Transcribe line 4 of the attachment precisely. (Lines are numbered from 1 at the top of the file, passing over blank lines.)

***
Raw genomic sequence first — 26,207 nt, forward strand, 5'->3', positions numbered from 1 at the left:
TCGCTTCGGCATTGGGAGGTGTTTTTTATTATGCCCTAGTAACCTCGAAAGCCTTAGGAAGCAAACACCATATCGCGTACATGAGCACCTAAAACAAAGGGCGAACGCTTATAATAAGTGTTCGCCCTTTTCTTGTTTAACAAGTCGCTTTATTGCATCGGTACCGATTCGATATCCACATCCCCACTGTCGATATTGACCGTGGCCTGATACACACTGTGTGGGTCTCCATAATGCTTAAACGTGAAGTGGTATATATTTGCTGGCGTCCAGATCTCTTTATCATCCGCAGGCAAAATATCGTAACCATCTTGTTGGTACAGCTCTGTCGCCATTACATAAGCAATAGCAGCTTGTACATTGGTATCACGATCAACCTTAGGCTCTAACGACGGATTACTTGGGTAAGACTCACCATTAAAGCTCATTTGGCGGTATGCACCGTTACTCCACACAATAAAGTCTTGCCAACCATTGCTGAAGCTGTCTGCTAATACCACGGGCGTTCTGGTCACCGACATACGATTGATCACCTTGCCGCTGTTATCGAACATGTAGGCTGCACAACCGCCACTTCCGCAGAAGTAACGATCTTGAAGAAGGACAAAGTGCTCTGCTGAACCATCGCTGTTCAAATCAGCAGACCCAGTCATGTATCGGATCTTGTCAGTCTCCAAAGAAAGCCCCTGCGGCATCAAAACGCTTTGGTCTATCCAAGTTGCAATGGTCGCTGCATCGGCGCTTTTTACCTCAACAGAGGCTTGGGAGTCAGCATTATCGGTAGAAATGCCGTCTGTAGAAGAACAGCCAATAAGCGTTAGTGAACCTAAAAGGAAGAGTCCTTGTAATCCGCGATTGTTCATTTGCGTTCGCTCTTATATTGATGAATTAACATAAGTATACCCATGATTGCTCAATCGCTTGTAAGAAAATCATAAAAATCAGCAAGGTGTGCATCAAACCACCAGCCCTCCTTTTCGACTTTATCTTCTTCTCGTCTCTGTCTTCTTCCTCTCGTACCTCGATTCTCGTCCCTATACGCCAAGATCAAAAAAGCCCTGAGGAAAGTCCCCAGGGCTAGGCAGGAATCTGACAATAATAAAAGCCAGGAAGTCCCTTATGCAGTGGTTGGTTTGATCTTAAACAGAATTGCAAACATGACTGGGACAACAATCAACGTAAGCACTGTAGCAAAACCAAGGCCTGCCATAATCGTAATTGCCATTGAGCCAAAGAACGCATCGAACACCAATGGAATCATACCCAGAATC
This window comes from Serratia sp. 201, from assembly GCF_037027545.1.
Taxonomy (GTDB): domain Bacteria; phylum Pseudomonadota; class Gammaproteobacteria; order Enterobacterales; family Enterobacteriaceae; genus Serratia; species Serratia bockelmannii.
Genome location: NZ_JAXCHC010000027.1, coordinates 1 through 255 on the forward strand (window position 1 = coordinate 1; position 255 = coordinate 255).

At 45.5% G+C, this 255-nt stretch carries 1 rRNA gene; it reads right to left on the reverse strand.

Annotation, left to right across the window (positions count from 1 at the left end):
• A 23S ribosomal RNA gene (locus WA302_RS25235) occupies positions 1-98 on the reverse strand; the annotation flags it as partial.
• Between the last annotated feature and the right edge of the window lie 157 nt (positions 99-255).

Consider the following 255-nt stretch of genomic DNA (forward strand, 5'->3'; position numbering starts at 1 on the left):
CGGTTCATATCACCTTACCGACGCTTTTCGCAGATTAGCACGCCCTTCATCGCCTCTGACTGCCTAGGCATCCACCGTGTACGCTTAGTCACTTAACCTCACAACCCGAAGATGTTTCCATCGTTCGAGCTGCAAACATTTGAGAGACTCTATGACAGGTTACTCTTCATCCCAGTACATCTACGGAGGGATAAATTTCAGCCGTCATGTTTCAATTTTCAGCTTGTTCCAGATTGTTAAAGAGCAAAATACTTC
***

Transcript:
Taxonomy (GTDB): domain Bacteria; phylum Pseudomonadota; class Gammaproteobacteria; order Enterobacterales; family Enterobacteriaceae; genus Serratia; species Serratia bockelmannii.